God was not done with creation because creation had become subject to sin and death. Ever since the Fall in the garden of Eden and the ensuing sin, jealousy, and murder, there has been a rift between us and with all of creation. We hinder the work of creation by our own destruction of it. Every time we murder, do violence, scapegoat others, waste, destroy, and hate….we work against the Creator and the creation.

Dr. Nuechterlein also notes that we begin to see hints that God’s work of creation was not complete on the sixth day when we look at the cross and Jesus’ words from it. Remember that Jesus says from the cross right before he dies, “It is finished!” Another way to render this phrase is to say, “It is accomplished” or “It is fulfilled!” The tense used, however, is perfect passive: that gives the sense that while it is accomplished, past tense, it is also occurring in the present. You see, the work of the Creator, of creation itself, was and is being fulfilled through Jesus Christ. God came to do what was necessary to complete creation by bringing mercy and forgiveness into the world by laying the foundation of reconciliation in Christ.

And so it is no coincidence that Easter occurs during springtime when the entire creation is bursting forth with new life and when God’s handiwork of re-creation is most evident. In Mark 4 Jesus tells us that the kingdom of God is like the springtime seed that is buried in the earth, and when it flowers, it brings forth new life that the birds of the air will nest in under it’s protective branches and shadow. Jesus himself refers to his own death and resurrection using a springtime image from nature: “Truly, truly, I say to you, unless a grain of wheat falls into the earth and dies, it remains alone; but if it dies, it bears much fruit.” Jesus is the grain who dies in the storm of Good Friday in order to be raised in the spring light of Easter morning and bring new life to all. When Jesus rose from the dead, it was the dawning of new life, not just for him, but for the whole creation. As our reading in Acts 10 today says, God is “Lord of all.” The word the author uses is “pas": it means “everything," "all creation."

Listen again to the ancient words of the Exsultet:

Rejoice, heavenly powers! Sing, choirs of angels!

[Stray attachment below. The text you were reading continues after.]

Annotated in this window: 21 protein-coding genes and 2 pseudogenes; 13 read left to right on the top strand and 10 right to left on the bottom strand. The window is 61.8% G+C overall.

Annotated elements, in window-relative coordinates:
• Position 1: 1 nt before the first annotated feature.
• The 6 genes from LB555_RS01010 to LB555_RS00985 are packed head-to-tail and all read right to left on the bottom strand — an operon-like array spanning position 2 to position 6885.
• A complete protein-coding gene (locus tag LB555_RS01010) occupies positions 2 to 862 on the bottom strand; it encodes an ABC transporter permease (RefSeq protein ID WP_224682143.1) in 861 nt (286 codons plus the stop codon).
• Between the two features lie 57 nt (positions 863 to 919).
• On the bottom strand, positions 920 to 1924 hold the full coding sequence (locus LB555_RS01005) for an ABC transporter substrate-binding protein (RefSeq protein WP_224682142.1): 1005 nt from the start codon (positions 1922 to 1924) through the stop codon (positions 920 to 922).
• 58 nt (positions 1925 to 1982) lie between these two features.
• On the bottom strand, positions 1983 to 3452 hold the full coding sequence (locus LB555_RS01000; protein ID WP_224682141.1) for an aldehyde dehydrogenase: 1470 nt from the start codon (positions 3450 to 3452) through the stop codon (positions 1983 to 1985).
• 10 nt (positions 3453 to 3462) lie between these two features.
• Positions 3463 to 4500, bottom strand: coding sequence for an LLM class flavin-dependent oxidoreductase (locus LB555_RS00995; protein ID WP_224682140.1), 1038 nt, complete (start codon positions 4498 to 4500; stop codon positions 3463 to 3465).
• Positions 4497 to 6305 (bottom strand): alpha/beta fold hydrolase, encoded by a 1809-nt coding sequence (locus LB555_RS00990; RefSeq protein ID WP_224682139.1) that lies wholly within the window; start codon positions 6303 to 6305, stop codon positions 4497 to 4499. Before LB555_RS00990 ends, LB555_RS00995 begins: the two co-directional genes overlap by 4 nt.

Exult, all creation around God's throne!
Rejoice, 0 earth, in shining splendor
radiant in the brightness of our King.

We are a people called to new life, to springtime resurrections.

This Holy week during the Chrism Mass with the clergy of the Diocese of Michigan, Bishop Gibbs reminded us that, according to the Book of Common Prayer, our role as Christians, is not merely to be reconciled to one another, but to reconcile the whole creation to God!!

So it is not just God who is busy creating and re-creating! The resurrection calls us to action: We are called to be co-creators in the work of reconciliation with God! Co-creation is made possible through the reconciling work and love of the cross and the power of the resurrection. We are called to die, as the flower dies in cold of November, in order to be raised up to new life again in the spring of April.

Today we share in Jesus’ new life and look forward to the ultimate fulfillment of creations’ reconciliation to God; the Kingdom of God here and now. But in order for this to happen, we must seek to build up one another and the whole creation with love, peace, joy, and faith. Our role as co-creators and co-reconcilers to creation includes reaching out in love to our enemies, the lowly, the great, strangers, friends, all God’s creatures, and the earth and environment itself! This is our incredible call! And we are empowered to do it through Christ, through the power of the resurrection!

We are a new people living in a new world of springtime magic. Jesus Christ is risen! Alleluia!